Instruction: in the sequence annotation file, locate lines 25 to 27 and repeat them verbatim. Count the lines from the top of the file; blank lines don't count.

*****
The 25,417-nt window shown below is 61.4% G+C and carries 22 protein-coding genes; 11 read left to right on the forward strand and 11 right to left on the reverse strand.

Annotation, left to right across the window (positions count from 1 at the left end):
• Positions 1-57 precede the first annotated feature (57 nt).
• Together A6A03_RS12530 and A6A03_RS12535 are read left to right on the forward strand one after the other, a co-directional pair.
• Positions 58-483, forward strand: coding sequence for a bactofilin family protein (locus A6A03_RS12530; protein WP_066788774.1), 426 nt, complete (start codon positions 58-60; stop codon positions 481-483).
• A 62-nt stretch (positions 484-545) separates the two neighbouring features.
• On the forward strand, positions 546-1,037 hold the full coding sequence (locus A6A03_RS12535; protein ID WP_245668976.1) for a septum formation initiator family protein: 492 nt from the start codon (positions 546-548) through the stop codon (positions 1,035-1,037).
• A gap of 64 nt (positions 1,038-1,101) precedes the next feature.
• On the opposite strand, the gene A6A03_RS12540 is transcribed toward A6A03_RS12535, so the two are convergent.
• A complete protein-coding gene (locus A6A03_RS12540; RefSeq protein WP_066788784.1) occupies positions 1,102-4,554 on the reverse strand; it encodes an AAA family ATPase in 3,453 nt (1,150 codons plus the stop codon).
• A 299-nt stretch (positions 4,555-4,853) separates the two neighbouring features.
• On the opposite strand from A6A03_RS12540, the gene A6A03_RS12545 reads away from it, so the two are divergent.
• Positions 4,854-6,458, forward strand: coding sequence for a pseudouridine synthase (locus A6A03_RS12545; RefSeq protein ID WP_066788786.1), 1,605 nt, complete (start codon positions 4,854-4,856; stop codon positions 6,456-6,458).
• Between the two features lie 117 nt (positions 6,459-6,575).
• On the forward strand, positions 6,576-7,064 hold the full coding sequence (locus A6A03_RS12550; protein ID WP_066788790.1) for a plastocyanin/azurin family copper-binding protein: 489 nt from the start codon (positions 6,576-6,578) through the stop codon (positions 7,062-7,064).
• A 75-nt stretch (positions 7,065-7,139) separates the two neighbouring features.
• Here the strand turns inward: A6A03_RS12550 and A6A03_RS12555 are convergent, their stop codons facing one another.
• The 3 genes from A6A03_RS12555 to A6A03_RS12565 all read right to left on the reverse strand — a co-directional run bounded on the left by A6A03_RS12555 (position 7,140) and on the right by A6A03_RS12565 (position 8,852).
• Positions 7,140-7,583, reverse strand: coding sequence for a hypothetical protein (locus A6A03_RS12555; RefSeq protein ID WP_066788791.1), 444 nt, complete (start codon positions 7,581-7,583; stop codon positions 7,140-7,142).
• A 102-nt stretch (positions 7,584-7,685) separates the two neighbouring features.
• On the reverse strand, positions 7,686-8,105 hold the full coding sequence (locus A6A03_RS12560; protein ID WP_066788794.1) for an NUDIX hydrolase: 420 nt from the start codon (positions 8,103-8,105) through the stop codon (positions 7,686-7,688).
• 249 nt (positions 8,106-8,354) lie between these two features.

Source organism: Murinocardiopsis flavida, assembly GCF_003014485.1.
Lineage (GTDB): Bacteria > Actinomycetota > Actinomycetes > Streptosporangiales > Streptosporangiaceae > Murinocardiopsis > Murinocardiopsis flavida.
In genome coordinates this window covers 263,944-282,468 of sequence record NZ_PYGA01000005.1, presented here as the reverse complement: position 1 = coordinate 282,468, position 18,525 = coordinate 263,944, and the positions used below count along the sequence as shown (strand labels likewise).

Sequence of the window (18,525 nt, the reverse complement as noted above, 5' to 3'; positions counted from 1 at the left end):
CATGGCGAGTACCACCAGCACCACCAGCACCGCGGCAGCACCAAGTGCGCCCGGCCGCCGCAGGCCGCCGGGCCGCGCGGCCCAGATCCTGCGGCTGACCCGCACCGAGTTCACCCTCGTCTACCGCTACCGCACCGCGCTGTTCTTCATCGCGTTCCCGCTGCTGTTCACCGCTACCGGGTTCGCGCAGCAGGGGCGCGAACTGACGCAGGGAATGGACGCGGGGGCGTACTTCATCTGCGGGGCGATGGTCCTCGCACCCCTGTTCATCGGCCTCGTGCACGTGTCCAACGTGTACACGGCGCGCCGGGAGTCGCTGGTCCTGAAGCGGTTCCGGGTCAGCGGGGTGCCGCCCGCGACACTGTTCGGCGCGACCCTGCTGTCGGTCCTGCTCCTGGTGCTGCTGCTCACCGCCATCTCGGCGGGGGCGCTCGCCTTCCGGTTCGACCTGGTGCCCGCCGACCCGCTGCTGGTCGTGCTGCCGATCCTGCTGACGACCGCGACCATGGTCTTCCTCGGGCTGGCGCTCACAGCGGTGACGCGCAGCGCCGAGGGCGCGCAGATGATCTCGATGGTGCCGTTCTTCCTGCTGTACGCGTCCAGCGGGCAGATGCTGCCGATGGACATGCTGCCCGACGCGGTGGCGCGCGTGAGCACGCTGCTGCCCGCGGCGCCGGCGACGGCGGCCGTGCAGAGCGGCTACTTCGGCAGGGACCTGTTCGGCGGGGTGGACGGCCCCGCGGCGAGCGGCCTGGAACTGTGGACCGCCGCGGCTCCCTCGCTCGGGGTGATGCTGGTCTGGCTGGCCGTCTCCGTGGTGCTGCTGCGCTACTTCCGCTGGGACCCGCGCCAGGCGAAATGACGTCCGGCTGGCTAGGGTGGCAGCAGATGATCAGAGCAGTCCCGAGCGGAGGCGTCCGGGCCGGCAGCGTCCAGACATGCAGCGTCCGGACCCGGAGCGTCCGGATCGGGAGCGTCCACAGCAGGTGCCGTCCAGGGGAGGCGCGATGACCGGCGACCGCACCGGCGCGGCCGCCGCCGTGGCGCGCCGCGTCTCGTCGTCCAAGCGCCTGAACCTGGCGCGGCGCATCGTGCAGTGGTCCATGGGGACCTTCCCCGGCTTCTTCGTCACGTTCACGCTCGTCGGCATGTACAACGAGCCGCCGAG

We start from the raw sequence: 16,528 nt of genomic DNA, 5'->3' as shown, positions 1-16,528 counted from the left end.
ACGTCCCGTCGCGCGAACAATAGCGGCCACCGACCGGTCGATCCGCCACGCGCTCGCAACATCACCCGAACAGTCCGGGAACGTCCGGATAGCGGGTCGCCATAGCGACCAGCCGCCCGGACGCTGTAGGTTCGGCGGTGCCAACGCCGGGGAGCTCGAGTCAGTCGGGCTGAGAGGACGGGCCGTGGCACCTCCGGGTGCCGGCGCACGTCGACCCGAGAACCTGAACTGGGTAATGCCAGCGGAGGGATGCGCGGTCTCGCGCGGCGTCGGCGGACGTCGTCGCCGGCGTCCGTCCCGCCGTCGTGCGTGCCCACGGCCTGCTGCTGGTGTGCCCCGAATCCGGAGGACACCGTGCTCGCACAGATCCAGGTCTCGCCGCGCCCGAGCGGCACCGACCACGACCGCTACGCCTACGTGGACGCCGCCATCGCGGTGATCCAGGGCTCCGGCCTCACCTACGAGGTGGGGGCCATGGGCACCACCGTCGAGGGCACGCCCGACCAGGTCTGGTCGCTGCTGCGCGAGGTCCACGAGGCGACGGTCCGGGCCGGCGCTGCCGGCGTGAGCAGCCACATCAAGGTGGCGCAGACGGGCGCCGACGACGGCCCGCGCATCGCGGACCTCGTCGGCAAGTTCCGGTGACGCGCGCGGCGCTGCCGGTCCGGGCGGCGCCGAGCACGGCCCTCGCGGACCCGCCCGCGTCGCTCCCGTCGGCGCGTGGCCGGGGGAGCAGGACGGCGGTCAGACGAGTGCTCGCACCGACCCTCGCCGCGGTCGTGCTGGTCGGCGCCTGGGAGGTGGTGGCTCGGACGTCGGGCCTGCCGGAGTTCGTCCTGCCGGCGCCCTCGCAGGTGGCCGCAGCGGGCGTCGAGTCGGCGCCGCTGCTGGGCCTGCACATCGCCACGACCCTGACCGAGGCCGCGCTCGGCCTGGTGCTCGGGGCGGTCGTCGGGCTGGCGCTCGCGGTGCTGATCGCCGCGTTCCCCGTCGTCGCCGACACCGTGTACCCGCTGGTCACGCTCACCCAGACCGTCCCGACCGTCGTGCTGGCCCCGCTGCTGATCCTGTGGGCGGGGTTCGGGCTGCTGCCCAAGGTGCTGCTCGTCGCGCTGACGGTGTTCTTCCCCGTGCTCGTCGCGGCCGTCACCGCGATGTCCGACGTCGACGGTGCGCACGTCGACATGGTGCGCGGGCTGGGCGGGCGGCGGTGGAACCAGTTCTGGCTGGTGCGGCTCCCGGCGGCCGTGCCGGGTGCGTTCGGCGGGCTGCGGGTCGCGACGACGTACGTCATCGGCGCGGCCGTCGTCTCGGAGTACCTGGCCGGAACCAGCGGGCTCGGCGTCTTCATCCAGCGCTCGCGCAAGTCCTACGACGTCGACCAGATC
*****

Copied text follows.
In genome coordinates this window covers 263,944-282,468 of sequence record NZ_PYGA01000005.1, presented here as the reverse complement: position 1 = coordinate 282,468, position 18,525 = coordinate 263,944, and the positions used below count along the sequence as shown (strand labels likewise).

Sequence of the window (18,525 nt, the reverse complement as noted above, 5' to 3'; positions counted from 1 at the left end):
CATGGCGAGTACCACCAGCACCACCAGCACCGCGGCAGCACCAAGTGCGCCCGGCCGCCGCAGGCCGCCGGGCCGCGCGGCCCAGATCCTGCGGCTGACCCGCACCGAGTTCACCCTCGTCTACCGCTACCGCACCGCGCTGTTCTTCATCGCGTTCCCGCTGCTGTTCACCGCTACCGGGTTCGCGCAGCAGGGGCGCGAACTGACGCAGGGAATGGACGCGGGGGCGTACTTCATCTGCGGGGCGATGGTCCTCGCACCCCTGTTCATCGGCCTCGTGCACGTGTCCAACGTGTACACGGCGCGCCGGGAGTCGCTGGTCCTGAAGCGGTTCCGGGTCAGCGGGGTGCCGCCCGCGACACTGTTCGGCGCGACCCTGCTGTCGGTCCTGCTCCTGGTGCTGCTGCTCACCGCCATCTCGGCGGGGGCGCTCGCCTTCCGGTTCGACCTGGTGCCCGCCGACCCGCTGCTGGTCGTGCTGCCGATCCTGCTGACGACCGCGACCATGGTCTTCCTCGGGCTGGCGCTCACAGCGGTGACGCGCAGCGCCGAGGGCGCGCAGATGATCTCGATGGTGCCGTTCTTCCTGCTGTACGCGTCCAGCGGGCAGATGCTGCCGATGGACATGCTGCCCGACGCGGTGGCGCGCGTGAGCACGCTGCTGCCCGCGGCGCCGGCGACGGCGGCCGTGCAGAGCGGCTACTTCGGCAGGGACCTGTTCGGCGGGGTGGACGGCCCCGCGGCGAGCGGCCTGGAACTGTGGACCGCCGCGGCTCCCTCGCTCGGGGTGATGCTGGTCTGGCTGGCCGTCTCCGTGGTGCTGCTGCGCTACTTCCGCTGGGACCCGCGCCAGGCGAAATGACGTCCGGCTGGCTAGGGTGGCAGCAGATGATCAGAGCAGTCCCGAGCGGAGGCGTCCGGGCCGGCAGCGTCCAGACATGCAGCGTCCGGACCCGGAGCGTCCGGATCGGGAGCGTCCACAGCAGGTGCCGTCCAGGGGAGGCGCGATGACCGGCGACCGCACCGGCGCGGCCGCCGCCGTGGCGCGCCGCGTCTCGTCGTCCAAGCGCCTGAACCTGGCGCGGCGCATCGTGCAGTGGTCCATGGGGACCTTCCCCGGCTTCTTCGTCACGTTCACGCTCGTCGGCATGTACAACGAGCCGCCGAG